Reviews for LEOPOLDSTADT are In…

A Passover Seder during Tom Stoppard’s harrowing new play, “Leopoldstadt,” at the Longacre Theater in Manhattan. Credit...Sara Krulwich/The New York Times
A Passover Seder during Tom Stoppard’s harrowing new play, “Leopoldstadt,” at the Longacre Theater in Manhattan. Photo by Sara Krulwich/The New York Times

Tom Stoppard’s latest (and perhaps last) play, Leopoldstadt, opened in a lavish production featuring a huge cast and stunning design. Less esoteric than many of Stoppard’s previous shows, many critics still found themselves lost in the epic scope of the story and the sheer number of characters. Nonetheless, critics found the play moving; carried away by the gorgeous production, smartly directed by Patrick Marber and executed by a talented cast.

The New York Times Review of Leopoldstadt

As Stoppard flips through this Rolodex of Viennese machers, you may recognize his trademark bravura: tossing you into the deep end of his imagination, trusting that you’ll eventually surface. In this case, it’s a very deep end: By my count, 31 characters appear in “Leopoldstadt,” 24 of them members of the extended Merz-Jakobovicz clan. … But just when you fear you know too little, you realize you actually know too much. In “Leopoldstadt,” Stoppard takes dramatic irony — the audience’s grasp of what the characters cannot see — to such an extreme that it becomes the subject itself. … That we remain in suspense anyway is partly the effect of Stoppard’s kaleidoscopic technique, seducing us with manifold pleasures like that boisterous Christmas party in 1899, a polyphonic Passover in 1900, a farcical circumcision in 1924. … But “Leopoldstadt” is not quite as tightly constructed as “Arcadia,” say, or “Jumpers” or “Travesties”; it has too many themes to wrangle, and some dense historical exposition is unconvincingly disguised as small talk. As such, the play leans more than usual on a handsome, foreboding, smartly calibrated production.

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amNY Review of Leopoldstadt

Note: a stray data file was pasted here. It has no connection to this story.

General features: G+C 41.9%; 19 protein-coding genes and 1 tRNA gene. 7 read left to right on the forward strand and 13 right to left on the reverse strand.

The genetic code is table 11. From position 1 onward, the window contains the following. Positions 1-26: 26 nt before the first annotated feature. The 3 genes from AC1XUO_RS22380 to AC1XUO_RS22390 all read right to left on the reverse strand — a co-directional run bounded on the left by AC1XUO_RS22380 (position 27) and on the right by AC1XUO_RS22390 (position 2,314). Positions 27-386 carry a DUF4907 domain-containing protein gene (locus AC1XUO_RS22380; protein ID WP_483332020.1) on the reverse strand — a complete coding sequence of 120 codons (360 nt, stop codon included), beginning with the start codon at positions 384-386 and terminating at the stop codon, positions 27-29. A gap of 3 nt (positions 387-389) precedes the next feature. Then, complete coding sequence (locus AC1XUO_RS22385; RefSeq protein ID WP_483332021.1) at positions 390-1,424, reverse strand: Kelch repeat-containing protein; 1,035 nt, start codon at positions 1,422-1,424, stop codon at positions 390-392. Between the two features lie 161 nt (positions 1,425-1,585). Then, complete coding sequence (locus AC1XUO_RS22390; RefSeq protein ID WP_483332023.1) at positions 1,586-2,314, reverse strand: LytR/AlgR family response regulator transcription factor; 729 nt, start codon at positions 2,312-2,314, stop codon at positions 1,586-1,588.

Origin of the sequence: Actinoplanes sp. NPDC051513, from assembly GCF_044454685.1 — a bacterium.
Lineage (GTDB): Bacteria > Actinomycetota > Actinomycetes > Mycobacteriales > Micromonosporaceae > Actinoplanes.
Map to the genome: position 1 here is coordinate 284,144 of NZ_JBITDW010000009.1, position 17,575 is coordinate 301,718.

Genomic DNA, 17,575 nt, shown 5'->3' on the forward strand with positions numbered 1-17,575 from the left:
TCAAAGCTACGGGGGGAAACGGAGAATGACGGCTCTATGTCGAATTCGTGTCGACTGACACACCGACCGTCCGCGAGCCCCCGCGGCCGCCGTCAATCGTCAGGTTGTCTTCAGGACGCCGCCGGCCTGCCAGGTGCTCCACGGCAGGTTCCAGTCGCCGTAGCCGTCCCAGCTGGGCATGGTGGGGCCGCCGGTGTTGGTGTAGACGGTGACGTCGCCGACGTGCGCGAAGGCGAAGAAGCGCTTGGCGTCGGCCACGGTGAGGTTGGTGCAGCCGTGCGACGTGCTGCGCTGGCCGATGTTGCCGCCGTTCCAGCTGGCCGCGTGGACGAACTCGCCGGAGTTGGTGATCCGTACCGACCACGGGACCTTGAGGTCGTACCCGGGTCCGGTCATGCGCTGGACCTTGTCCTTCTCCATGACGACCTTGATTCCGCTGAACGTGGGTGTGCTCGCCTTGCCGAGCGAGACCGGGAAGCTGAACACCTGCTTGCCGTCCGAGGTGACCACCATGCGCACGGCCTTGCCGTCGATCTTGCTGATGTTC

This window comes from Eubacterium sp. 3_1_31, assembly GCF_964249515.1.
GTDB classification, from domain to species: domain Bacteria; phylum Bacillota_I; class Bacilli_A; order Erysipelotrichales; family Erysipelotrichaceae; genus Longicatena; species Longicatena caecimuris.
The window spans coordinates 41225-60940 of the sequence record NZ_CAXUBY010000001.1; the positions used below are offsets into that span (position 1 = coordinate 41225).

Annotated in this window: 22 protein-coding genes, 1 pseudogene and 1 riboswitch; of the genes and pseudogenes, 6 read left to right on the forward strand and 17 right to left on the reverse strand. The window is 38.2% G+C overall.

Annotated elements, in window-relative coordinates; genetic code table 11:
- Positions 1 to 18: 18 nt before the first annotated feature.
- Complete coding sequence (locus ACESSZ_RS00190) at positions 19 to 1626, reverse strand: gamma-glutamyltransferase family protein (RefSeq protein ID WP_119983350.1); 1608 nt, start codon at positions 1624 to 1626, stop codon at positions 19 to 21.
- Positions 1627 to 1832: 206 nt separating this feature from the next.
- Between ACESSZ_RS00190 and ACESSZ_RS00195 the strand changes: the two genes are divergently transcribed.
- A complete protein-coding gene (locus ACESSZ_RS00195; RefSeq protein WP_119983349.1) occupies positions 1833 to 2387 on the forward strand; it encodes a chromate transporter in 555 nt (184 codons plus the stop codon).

As is often the case with Tom Stoppard, it will take some time to fully absorb “Leopoldstadt” … “Leopoldstadt” truly is epic-sized, with a 38-member cast (including many children), a two-hour and 20-minute running time without an intermission, and discussions and debates on advanced topics such as number theory, Zionism, and Freud. … That being said, “Leopoldstadt” is a relatively accessible, straightforward, and emotional work – at least when compared to other cerebral works by Stoppard. … I can think of many people who would probably walk out of other Stoppard plays but who would find “Leopoldstadt” to be very moving. … “Leopoldstadt” is not without its issues. Much of it is expository, slow, and muddled (including a farcical circumcision sequence that somehow got included). It is very challenging to remember who each of the less prominent characters is without consulting a character list or family tree.  Still, it is a powerful work which is receiving a lavish production under the meticulous direction of Patrick Marber. 

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Deadline Review of Leopoldstadt

The great playwright Tom Stoppard and his simpatico director Patrick Marber make a lasting gift of remembrance in the brilliant, gorgeous and devastating new play Leopoldstadt, opening tonight at Broadway’s Longacre Theatre. … Any summary of scenes and timeline descriptions of Leopoldstadt can’t begin to convey the richness of Stoppard’s work, and this play, like his other masterworks Arcadia and The Coast of Utopia, is full of digressions and discussions and dialogue as funny as it is poignant. … An excellent cast of 38 – 38! – delivers each character with enough individual personality to guide us along the way, even if we’re not always immediately cognizant of how one person might be related to another.

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New York Post Review of Leopoldstadt

The pages of Stoppard’s drama, loosely inspired by the British playwright’s own family, slowly flip like a hefty fading photo album, too, and while that strikes an appropriate tone it also creates a theatrical problem. When we arrive at the shattering ending scene — a paralyzing moment of repressed memory and confronting the past — we’ve forgotten half of the people we met along the way.  Characters do not develop in “Leopoldstadt” so much as make cameo appearances or, if we do see them again, apply a bit of old-age makeup and adjust their voices to be gravelly. They are not compellingly human. There is simply too much sprawl here for a just-over-two-hour runtime to contain, and there are so many lofty aims that don’t cohesively gel. … Director Patrick Marber’s production on Richard Hudson’s set is grand and handsome — a Christmas party (yes, you read right) could almost be swapped for the start of “The Nutcracker.” The acting, often a cacophony of twenty people talking is quick succession, is all over the map. … You will neither regret seeing “Leopoldstadt” nor be wholly thrilled by the experience. 

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